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Obtaining Advice

Following bereavement, emotions run high and regrettably tensions can arise between the deceased’s family and friends. While the deceased is usually entitled to leave their estate to whom they wish, this can be challenged if the will is invalid or proper provision has not been left for dependents.

It is important to obtain advice early on. The right to challenge a will or intestacy can be lost if there is any unreasonable delay. Prompt action, such as lodging a caveat at the Probate Court, can often prevent the distribution of the deceased’s assets pending the resolution of any dispute.

Whether you are an executor of an estate, a beneficiary under a will or a dependent who has been passed over, we can assist you in bringing and defending probate claims and seeking alternative methods to resolve any dispute.


Challenging the Validity of a Will

There are a number of grounds which entitle a person with sufficient interest to challenge part or the whole of a will, some of which are set out below.

Want of due execution

For a Will to be valid, it must usually be in writing and signed in the presence of 2 witnesses who also sign.

Capacity

The maker of the will must have mental capacity to sign the will. He must understand what he is doing, the extent of property being given away and appreciate the claims he ought to give effect to.

There is a presumption of sanity and persuasive evidence of lack of capacity will be required where the will was made before an experienced solicitor. Claims based on capacity largely turn on the strength of medical evidence.

Undue Influence, Sham or Fraud

Such allegations can often be hard to prove. A person can exert a bad influence on the will writer without this being sufficient to amount to undue influence.

The court will likely take greater interest in a party who prepares a will under which they receive a benefit.

Property Rights and Promises

Others, such as former cohabitees or business partners, may have an interest in property that is not registered in their name. Though not a claim against the validity of the will, any property rights that existed prior to death will usually continue and can be enforced.

Similarly the court will in limited circumstances enforce promises made by the deceased regarding their property or assets where such promises have been relied upon and it is inequitable for the estate to renege on this.

Mutual Wills

Mutual wills are wills executed by 2 individuals, usually in a relationship, disposing of their property in an identical fashion.

Such wills are rare as these may prevent the surviving individual from changing their will contrary to the terms of the previous mutual will.

Revocation

A Will is usually revoked by marriage, divorce, destruction of the will or by a later will being made.


Inadequate Provision for Family and Dependents

Inheritance Act Claims

The Inheritance (Provision for Family and Dependants) Act 1975 provides for certain family and dependents to make a claim against an estate where reasonable financial provision has not been provided either by the deceased’s will or on intestacy. We are experienced in bringing and defending Inheritance Act claims and can advise you on the potential pitfalls and cost implications.

Who can make a claim?

A claim can potentially be made by the deceased’s:

  • Spouse / civil partner
  • Partner living with the deceased for at least 2 years
  • Divorced spouse (in limited circumstances)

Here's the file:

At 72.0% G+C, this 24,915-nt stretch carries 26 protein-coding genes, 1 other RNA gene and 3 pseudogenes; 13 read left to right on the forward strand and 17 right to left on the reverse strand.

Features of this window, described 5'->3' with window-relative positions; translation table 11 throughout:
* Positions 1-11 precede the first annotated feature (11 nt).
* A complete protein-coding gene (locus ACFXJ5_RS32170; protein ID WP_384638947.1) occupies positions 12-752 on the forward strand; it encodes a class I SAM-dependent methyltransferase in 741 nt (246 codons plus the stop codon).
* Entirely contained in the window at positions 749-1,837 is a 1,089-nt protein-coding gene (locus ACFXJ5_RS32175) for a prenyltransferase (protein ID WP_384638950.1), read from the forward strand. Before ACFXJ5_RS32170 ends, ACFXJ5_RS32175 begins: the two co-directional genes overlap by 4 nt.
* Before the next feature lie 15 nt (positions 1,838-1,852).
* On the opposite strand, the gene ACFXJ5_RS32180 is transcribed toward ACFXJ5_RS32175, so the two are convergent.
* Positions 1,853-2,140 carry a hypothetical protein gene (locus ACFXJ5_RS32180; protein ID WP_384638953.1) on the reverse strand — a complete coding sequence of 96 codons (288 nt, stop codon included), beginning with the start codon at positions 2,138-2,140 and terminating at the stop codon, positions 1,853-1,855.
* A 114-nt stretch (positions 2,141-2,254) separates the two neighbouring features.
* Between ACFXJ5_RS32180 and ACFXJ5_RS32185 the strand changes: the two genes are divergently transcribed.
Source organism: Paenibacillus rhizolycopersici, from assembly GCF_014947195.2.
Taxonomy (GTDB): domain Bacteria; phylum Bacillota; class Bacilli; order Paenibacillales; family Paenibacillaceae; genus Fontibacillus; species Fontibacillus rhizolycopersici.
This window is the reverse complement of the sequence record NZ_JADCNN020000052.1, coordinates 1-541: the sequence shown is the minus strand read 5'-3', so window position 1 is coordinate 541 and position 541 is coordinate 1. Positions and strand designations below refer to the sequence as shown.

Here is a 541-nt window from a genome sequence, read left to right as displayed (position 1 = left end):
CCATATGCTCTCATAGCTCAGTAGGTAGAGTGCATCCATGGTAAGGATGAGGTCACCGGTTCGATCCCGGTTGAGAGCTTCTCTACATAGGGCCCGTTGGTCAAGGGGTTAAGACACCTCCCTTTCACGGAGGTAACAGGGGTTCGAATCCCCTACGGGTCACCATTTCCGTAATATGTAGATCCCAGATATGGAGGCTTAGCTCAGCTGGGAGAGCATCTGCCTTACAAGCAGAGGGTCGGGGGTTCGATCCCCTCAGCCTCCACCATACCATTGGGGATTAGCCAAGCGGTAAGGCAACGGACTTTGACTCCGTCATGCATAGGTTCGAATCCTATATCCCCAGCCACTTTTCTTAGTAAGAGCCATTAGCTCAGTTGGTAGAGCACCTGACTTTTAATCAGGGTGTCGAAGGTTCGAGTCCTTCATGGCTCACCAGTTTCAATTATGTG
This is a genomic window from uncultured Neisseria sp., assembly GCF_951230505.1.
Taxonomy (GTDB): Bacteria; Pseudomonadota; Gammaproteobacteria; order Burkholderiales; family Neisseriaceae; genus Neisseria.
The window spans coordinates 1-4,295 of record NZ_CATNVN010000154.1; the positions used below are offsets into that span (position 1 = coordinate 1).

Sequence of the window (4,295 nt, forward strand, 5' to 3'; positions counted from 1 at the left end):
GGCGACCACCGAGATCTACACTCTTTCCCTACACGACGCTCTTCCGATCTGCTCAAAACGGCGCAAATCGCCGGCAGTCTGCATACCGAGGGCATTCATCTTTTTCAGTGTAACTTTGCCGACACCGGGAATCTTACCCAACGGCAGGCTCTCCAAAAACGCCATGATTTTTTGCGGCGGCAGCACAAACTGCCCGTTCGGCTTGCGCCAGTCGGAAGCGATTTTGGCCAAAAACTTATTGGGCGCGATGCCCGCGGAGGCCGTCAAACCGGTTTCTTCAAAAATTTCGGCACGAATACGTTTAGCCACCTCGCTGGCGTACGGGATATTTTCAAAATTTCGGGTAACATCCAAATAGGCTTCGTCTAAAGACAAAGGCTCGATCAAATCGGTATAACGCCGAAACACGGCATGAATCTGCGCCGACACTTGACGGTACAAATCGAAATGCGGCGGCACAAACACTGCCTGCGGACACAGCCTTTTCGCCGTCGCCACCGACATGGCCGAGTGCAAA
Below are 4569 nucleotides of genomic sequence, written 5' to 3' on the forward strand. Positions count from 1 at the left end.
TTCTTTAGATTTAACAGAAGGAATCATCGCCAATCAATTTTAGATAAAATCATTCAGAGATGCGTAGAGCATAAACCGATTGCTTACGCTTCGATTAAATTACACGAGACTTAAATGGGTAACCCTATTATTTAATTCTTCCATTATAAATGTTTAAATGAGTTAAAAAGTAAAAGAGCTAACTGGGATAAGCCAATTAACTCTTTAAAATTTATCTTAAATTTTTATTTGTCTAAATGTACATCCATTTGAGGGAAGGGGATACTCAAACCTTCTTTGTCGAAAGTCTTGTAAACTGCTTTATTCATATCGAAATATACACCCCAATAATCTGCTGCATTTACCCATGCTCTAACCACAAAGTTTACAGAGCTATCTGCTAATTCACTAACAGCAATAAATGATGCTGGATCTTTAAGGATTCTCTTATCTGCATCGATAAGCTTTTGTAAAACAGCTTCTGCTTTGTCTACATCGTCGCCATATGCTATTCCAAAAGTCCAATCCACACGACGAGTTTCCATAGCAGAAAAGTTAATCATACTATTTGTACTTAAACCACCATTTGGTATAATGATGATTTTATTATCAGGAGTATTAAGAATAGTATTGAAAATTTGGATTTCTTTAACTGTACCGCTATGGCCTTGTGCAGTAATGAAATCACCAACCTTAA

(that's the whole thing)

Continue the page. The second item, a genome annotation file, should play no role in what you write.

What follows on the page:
• Child
  • Person treated as a child of the deceased
  • Person being ‘maintained’ by the deceased immediately prior to his death

What can be claimed

If a claim is established the court has the power to make a wide range of orders against the estate such as a lump sum , trusts or periodic payments. A successful claimant is entitled from the estate to either:

Such reasonable financial provision as is necessary for maintenance; or
Spouse / Civil Partner - reasonable financial provision

Time Limit

There is a 6 month time limit to bring an Inheritance Act claim from the date of grant of probate. This can be extended in exceptional circumstances.

Factors taken into Account

If no reasonable financial provision has been made the court will consider the following factors in deciding how to exercise their powers:

  • Financial resources and needs of claimants and other beneficiaries
  • Deceased’s moral obligation
  • Size and nature of estate
  • Capacity of claimant
  • Claimant’s conduct
  • Duration of marriage
  • Education requirements


Glossary

  1. Administrator Person(s) appointed by the court to administer the deceased’s assets upon an intestacy.
  2. Beneficiary Person entitled under will or intestacy to money or other asset from the deceased
  3. Caveat Formal request to the Probate court not to issue a grant of probate while a potential dispute remains outstanding
  4. Executor Person(s) appointed by a will to administer the deceased’s assets
  5. Grant of Probate The authority from the Probate Court confirming the executors have the authority to act on the will
  6. Intestacy An intestacy arises where the deceased dies without leaving a will. The right to administer their estate and division of the deceased’s assets and property are dealt with in accordance with a formula set down in law.

Court of Protection Solicitors

The Court of Protection is responsible for making decisions for those who lack mental capacity to do so. The majority of their work is for those that are unable to manage their finances.

We can help you with:

  • the process of applying for a deputy to be appointed
  • acting as a professional deputy
  • various problems and issues that arise for deputies whilst carrying out their duties
  • statutory wills

Contested Wills & Trusts Solicitors

Following bereavement, emotions may run high and regrettably tensions can arise between the deceased’s family and friends.

While the deceased is usually entitled to leave their estate to whom they wish, this can be challenged if the will is invalid or proper provision has not been left for dependents. We are able to assist you with a broad range of disputes in this area of the law.